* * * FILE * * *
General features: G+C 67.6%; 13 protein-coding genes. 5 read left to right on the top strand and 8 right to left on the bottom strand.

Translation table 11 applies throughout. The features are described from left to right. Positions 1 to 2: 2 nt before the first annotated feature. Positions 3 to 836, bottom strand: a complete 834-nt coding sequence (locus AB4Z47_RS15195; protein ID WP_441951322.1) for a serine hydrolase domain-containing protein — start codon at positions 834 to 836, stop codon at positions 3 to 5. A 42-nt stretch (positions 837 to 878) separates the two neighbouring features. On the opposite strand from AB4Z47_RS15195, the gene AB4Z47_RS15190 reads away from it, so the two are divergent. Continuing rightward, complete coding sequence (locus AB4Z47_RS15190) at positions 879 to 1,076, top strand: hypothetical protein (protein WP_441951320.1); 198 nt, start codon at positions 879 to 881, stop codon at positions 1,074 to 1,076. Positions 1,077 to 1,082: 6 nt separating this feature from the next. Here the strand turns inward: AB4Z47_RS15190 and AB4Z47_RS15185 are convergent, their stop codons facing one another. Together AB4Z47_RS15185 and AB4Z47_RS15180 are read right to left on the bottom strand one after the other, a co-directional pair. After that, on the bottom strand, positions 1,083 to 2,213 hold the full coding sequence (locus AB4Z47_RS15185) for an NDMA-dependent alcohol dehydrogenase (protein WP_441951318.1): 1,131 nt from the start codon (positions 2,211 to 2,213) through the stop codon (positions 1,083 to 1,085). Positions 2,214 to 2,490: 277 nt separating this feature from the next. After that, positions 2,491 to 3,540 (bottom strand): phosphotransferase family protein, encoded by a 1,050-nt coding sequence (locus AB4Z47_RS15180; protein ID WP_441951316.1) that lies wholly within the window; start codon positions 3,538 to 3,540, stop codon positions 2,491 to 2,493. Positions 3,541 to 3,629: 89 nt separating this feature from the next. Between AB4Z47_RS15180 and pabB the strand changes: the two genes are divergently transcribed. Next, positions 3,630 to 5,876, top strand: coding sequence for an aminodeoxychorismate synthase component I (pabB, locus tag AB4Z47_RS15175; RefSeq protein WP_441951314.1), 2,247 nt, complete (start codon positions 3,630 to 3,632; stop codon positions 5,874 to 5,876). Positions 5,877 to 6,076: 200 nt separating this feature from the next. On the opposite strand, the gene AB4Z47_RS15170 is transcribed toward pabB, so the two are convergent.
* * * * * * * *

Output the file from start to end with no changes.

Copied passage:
General features: G+C 67.6%; 13 protein-coding genes. 5 read left to right on the top strand and 8 right to left on the bottom strand.

Translation table 11 applies throughout. The features are described from left to right. Positions 1 to 2: 2 nt before the first annotated feature. Positions 3 to 836, bottom strand: a complete 834-nt coding sequence (locus AB4Z47_RS15195; protein ID WP_441951322.1) for a serine hydrolase domain-containing protein — start codon at positions 834 to 836, stop codon at positions 3 to 5. A 42-nt stretch (positions 837 to 878) separates the two neighbouring features. On the opposite strand from AB4Z47_RS15195, the gene AB4Z47_RS15190 reads away from it, so the two are divergent. Continuing rightward, complete coding sequence (locus AB4Z47_RS15190) at positions 879 to 1,076, top strand: hypothetical protein (protein WP_441951320.1); 198 nt, start codon at positions 879 to 881, stop codon at positions 1,074 to 1,076. Positions 1,077 to 1,082: 6 nt separating this feature from the next. Here the strand turns inward: AB4Z47_RS15190 and AB4Z47_RS15185 are convergent, their stop codons facing one another. Together AB4Z47_RS15185 and AB4Z47_RS15180 are read right to left on the bottom strand one after the other, a co-directional pair. After that, on the bottom strand, positions 1,083 to 2,213 hold the full coding sequence (locus AB4Z47_RS15185) for an NDMA-dependent alcohol dehydrogenase (protein WP_441951318.1): 1,131 nt from the start codon (positions 2,211 to 2,213) through the stop codon (positions 1,083 to 1,085). Positions 2,214 to 2,490: 277 nt separating this feature from the next. After that, positions 2,491 to 3,540 (bottom strand): phosphotransferase family protein, encoded by a 1,050-nt coding sequence (locus AB4Z47_RS15180; protein ID WP_441951316.1) that lies wholly within the window; start codon positions 3,538 to 3,540, stop codon positions 2,491 to 2,493. Positions 3,541 to 3,629: 89 nt separating this feature from the next. Between AB4Z47_RS15180 and pabB the strand changes: the two genes are divergently transcribed. Next, positions 3,630 to 5,876, top strand: coding sequence for an aminodeoxychorismate synthase component I (pabB, locus tag AB4Z47_RS15175; RefSeq protein WP_441951314.1), 2,247 nt, complete (start codon positions 3,630 to 3,632; stop codon positions 5,874 to 5,876). Positions 5,877 to 6,076: 200 nt separating this feature from the next. On the opposite strand, the gene AB4Z47_RS15170 is transcribed toward pabB, so the two are convergent.